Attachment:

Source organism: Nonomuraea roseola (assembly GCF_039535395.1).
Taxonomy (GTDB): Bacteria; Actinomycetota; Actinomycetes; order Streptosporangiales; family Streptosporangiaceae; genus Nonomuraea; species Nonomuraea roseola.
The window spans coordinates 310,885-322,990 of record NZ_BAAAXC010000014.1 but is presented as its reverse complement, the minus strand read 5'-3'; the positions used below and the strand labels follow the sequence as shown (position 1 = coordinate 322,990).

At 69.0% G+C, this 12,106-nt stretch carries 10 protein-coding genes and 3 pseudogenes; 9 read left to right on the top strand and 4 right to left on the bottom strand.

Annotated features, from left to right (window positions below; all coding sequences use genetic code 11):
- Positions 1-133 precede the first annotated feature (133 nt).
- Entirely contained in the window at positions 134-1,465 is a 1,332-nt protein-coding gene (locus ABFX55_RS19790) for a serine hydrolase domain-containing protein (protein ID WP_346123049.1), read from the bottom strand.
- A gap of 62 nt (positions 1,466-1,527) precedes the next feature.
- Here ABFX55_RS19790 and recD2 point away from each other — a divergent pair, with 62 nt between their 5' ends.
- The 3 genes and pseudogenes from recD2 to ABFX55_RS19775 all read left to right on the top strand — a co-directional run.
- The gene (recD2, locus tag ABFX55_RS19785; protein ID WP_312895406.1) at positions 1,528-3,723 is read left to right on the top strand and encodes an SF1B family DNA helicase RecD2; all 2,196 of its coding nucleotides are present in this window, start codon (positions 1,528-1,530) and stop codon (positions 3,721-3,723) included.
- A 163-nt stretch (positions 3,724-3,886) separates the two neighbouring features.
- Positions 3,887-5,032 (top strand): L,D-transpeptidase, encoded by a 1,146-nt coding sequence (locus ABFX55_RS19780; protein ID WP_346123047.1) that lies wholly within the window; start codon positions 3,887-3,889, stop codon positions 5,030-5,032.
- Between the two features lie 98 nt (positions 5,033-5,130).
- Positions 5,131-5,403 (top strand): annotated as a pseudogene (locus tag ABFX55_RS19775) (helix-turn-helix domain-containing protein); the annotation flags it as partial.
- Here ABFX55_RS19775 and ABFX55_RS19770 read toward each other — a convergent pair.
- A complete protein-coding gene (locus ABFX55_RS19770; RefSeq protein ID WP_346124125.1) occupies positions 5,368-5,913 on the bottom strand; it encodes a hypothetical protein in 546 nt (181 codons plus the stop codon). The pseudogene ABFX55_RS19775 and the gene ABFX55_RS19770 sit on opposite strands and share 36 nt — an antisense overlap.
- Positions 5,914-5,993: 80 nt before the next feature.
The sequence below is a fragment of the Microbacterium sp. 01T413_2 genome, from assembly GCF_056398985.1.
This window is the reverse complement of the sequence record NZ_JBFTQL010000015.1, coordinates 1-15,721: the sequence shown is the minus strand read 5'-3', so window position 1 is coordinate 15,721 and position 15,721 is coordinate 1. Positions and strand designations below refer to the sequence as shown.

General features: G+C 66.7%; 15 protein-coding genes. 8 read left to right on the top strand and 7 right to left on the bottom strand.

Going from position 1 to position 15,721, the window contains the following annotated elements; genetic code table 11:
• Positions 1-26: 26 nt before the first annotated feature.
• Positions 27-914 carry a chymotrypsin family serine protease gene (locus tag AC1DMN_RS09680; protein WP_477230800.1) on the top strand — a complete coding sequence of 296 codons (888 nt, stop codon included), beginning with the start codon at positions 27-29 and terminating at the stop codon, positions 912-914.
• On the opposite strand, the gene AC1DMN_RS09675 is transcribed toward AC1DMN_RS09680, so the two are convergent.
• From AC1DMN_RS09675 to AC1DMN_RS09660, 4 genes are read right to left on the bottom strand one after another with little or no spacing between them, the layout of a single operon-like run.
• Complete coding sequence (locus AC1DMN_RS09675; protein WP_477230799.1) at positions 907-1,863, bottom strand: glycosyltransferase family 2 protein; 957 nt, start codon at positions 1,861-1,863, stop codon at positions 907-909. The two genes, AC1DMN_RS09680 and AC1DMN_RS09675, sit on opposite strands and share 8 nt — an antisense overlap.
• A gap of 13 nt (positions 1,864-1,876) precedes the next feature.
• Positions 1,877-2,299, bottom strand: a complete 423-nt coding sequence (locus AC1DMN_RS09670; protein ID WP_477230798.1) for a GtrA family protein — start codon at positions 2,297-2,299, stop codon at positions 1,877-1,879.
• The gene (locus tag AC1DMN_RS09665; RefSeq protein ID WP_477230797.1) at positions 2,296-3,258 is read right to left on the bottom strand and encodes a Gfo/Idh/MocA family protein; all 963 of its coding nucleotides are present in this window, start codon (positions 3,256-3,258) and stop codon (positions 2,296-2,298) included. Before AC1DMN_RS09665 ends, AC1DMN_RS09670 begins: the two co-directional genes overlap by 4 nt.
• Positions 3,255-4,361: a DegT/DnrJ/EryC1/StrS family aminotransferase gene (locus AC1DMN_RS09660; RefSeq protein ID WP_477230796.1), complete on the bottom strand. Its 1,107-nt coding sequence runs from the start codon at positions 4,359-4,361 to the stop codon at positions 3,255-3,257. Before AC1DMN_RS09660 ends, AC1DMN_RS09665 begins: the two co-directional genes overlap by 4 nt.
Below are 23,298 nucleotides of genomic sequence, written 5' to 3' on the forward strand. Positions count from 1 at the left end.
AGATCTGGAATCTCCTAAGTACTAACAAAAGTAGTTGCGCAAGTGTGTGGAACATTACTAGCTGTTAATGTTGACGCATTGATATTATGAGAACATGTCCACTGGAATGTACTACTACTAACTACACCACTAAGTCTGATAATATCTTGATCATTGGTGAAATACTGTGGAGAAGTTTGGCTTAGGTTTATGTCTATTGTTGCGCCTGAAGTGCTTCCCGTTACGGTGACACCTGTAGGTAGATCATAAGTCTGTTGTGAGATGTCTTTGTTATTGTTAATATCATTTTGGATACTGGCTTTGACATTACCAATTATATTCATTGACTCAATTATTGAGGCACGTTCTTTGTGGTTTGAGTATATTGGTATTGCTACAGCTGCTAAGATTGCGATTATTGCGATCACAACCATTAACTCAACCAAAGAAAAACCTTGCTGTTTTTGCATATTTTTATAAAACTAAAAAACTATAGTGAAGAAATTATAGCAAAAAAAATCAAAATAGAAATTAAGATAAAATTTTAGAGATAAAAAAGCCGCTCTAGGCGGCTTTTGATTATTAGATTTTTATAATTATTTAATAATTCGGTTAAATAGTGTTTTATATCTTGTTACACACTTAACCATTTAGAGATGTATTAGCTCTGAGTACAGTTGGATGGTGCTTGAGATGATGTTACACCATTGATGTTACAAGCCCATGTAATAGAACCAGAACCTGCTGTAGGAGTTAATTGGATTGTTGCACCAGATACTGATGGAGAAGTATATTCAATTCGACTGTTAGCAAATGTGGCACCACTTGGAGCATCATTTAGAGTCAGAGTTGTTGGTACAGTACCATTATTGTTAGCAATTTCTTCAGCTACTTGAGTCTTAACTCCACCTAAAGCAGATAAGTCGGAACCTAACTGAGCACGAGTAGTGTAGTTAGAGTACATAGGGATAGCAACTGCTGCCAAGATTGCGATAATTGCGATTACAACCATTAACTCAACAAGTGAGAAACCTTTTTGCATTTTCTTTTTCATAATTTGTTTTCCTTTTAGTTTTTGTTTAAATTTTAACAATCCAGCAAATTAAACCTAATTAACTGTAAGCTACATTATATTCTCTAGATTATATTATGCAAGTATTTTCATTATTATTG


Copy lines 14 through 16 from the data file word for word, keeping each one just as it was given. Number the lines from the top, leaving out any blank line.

- Between the two features lie 98 nt (positions 5,033-5,130).
- Positions 5,131-5,403 (top strand): annotated as a pseudogene (locus tag ABFX55_RS19775) (helix-turn-helix domain-containing protein); the annotation flags it as partial.
- Here ABFX55_RS19775 and ABFX55_RS19770 read toward each other — a convergent pair.